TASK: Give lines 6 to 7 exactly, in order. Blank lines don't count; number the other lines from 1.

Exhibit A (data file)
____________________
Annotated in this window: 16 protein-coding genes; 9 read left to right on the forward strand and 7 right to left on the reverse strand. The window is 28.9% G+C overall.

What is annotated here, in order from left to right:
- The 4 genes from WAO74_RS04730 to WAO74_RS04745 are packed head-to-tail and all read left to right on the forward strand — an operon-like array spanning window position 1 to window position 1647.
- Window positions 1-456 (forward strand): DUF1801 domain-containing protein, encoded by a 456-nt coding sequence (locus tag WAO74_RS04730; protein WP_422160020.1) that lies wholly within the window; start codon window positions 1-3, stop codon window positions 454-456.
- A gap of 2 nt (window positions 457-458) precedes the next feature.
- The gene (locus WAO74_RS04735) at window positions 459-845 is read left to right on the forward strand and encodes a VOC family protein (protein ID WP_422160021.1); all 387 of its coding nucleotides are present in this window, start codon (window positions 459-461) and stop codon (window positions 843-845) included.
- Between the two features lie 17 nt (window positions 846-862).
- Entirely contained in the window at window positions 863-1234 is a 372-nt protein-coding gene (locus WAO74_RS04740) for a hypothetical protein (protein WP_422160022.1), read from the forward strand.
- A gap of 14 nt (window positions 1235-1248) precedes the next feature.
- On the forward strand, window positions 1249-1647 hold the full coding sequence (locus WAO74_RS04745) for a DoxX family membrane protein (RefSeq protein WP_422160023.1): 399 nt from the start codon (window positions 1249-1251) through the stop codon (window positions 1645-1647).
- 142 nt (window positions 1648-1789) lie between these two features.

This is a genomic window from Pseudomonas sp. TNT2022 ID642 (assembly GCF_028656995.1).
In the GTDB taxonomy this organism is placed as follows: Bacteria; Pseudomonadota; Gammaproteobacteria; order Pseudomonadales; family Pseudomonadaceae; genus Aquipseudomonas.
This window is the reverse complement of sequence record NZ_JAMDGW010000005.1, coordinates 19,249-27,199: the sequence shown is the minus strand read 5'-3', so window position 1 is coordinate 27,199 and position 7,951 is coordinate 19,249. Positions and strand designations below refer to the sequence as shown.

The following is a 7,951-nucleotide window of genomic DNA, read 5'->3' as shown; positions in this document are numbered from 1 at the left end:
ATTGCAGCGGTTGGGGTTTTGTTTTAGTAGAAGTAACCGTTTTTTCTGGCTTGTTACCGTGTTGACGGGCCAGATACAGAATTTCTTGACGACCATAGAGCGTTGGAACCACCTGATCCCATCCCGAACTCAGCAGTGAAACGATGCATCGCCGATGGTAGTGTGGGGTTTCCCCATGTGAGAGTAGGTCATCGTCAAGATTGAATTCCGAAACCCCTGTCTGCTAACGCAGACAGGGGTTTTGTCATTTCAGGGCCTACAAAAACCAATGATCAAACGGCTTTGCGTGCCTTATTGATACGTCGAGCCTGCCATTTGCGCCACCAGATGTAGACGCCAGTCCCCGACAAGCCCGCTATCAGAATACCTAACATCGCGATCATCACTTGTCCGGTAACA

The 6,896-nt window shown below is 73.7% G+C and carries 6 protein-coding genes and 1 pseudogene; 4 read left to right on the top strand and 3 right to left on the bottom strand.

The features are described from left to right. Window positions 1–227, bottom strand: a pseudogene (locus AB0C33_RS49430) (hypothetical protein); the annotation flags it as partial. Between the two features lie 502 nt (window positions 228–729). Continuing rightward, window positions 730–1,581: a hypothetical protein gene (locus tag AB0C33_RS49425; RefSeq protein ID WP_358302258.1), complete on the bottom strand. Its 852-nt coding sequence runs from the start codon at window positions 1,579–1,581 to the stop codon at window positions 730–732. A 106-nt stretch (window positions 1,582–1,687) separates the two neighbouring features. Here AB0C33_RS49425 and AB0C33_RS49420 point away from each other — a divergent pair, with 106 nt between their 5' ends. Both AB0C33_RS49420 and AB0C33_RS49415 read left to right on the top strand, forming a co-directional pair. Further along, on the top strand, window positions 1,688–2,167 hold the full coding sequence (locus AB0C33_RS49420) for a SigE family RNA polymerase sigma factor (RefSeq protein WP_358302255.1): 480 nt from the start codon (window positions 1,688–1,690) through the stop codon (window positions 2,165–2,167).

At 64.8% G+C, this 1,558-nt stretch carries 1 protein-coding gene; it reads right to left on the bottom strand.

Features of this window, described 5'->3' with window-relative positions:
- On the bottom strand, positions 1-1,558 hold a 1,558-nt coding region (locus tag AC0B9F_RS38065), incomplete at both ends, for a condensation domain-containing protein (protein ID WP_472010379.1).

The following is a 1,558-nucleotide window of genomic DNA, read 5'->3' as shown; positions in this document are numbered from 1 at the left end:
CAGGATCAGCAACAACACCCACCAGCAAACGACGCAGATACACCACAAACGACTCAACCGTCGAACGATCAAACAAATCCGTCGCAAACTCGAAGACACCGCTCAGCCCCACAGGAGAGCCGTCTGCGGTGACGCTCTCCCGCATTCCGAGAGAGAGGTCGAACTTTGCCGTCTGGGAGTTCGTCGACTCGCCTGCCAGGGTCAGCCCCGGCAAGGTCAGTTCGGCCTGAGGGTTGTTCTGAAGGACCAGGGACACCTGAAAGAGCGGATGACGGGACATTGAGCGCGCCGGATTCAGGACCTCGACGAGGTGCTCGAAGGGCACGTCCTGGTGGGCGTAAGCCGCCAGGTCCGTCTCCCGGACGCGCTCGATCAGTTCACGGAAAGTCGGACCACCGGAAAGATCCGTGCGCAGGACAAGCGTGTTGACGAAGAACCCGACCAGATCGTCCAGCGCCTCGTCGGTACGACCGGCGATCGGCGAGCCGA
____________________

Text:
- The gene (locus WAO74_RS04735) at window positions 459-845 is read left to right on the forward strand and encodes a VOC family protein (protein ID WP_422160021.1); all 387 of its coding nucleotides are present in this window, start codon (window positions 459-461) and stop codon (window positions 843-845) included.
- Between the two features lie 17 nt (window positions 846-862).